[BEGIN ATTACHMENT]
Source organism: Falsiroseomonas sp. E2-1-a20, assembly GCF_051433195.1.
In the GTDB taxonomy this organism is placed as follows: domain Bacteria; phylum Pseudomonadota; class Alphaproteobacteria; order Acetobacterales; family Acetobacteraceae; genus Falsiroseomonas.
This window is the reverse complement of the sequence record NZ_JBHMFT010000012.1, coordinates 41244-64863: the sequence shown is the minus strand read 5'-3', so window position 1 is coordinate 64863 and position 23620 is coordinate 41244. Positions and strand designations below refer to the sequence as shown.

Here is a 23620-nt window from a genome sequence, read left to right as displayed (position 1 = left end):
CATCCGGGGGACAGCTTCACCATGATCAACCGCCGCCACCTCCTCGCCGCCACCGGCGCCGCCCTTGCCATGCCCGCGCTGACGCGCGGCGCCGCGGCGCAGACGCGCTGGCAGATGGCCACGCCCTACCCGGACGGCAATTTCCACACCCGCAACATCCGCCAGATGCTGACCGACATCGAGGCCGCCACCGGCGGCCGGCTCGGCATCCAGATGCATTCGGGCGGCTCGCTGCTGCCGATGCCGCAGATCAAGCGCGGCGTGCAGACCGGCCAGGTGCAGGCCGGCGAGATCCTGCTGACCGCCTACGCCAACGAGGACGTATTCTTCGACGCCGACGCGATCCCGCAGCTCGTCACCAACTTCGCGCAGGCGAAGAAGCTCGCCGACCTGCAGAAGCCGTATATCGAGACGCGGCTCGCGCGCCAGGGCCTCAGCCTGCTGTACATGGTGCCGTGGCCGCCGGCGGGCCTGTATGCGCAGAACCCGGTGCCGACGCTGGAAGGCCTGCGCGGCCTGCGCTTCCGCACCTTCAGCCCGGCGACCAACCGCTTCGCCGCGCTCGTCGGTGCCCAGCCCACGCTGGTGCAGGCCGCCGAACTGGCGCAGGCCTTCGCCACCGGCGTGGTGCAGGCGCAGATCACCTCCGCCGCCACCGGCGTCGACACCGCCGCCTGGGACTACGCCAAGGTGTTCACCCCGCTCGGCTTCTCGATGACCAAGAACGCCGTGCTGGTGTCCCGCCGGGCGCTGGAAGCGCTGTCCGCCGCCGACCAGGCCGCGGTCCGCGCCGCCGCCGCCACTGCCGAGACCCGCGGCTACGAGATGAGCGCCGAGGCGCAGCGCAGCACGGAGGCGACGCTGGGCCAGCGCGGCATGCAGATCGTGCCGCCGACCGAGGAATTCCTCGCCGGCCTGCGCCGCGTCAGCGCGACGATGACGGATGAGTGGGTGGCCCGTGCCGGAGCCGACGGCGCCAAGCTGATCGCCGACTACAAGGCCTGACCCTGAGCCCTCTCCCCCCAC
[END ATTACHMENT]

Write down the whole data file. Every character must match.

Source organism: Falsiroseomonas sp. E2-1-a20, assembly GCF_051433195.1.
In the GTDB taxonomy this organism is placed as follows: domain Bacteria; phylum Pseudomonadota; class Alphaproteobacteria; order Acetobacterales; family Acetobacteraceae; genus Falsiroseomonas.
This window is the reverse complement of the sequence record NZ_JBHMFT010000012.1, coordinates 41244-64863: the sequence shown is the minus strand read 5'-3', so window position 1 is coordinate 64863 and position 23620 is coordinate 41244. Positions and strand designations below refer to the sequence as shown.

Here is a 23620-nt window from a genome sequence, read left to right as displayed (position 1 = left end):
CATCCGGGGGACAGCTTCACCATGATCAACCGCCGCCACCTCCTCGCCGCCACCGGCGCCGCCCTTGCCATGCCCGCGCTGACGCGCGGCGCCGCGGCGCAGACGCGCTGGCAGATGGCCACGCCCTACCCGGACGGCAATTTCCACACCCGCAACATCCGCCAGATGCTGACCGACATCGAGGCCGCCACCGGCGGCCGGCTCGGCATCCAGATGCATTCGGGCGGCTCGCTGCTGCCGATGCCGCAGATCAAGCGCGGCGTGCAGACCGGCCAGGTGCAGGCCGGCGAGATCCTGCTGACCGCCTACGCCAACGAGGACGTATTCTTCGACGCCGACGCGATCCCGCAGCTCGTCACCAACTTCGCGCAGGCGAAGAAGCTCGCCGACCTGCAGAAGCCGTATATCGAGACGCGGCTCGCGCGCCAGGGCCTCAGCCTGCTGTACATGGTGCCGTGGCCGCCGGCGGGCCTGTATGCGCAGAACCCGGTGCCGACGCTGGAAGGCCTGCGCGGCCTGCGCTTCCGCACCTTCAGCCCGGCGACCAACCGCTTCGCCGCGCTCGTCGGTGCCCAGCCCACGCTGGTGCAGGCCGCCGAACTGGCGCAGGCCTTCGCCACCGGCGTGGTGCAGGCGCAGATCACCTCCGCCGCCACCGGCGTCGACACCGCCGCCTGGGACTACGCCAAGGTGTTCACCCCGCTCGGCTTCTCGATGACCAAGAACGCCGTGCTGGTGTCCCGCCGGGCGCTGGAAGCGCTGTCCGCCGCCGACCAGGCCGCGGTCCGCGCCGCCGCCGCCACTGCCGAGACCCGCGGCTACGAGATGAGCGCCGAGGCGCAGCGCAGCACGGAGGCGACGCTGGGCCAGCGCGGCATGCAGATCGTGCCGCCGACCGAGGAATTCCTCGCCGGCCTGCGCCGCGTCAGCGCGACGATGACGGATGAGTGGGTGGCCCGTGCCGGAGCCGACGGCGCCAAGCTGATCGCCGACTACAAGGCCTGACCCTGAGCCCTCTCCCCCCAC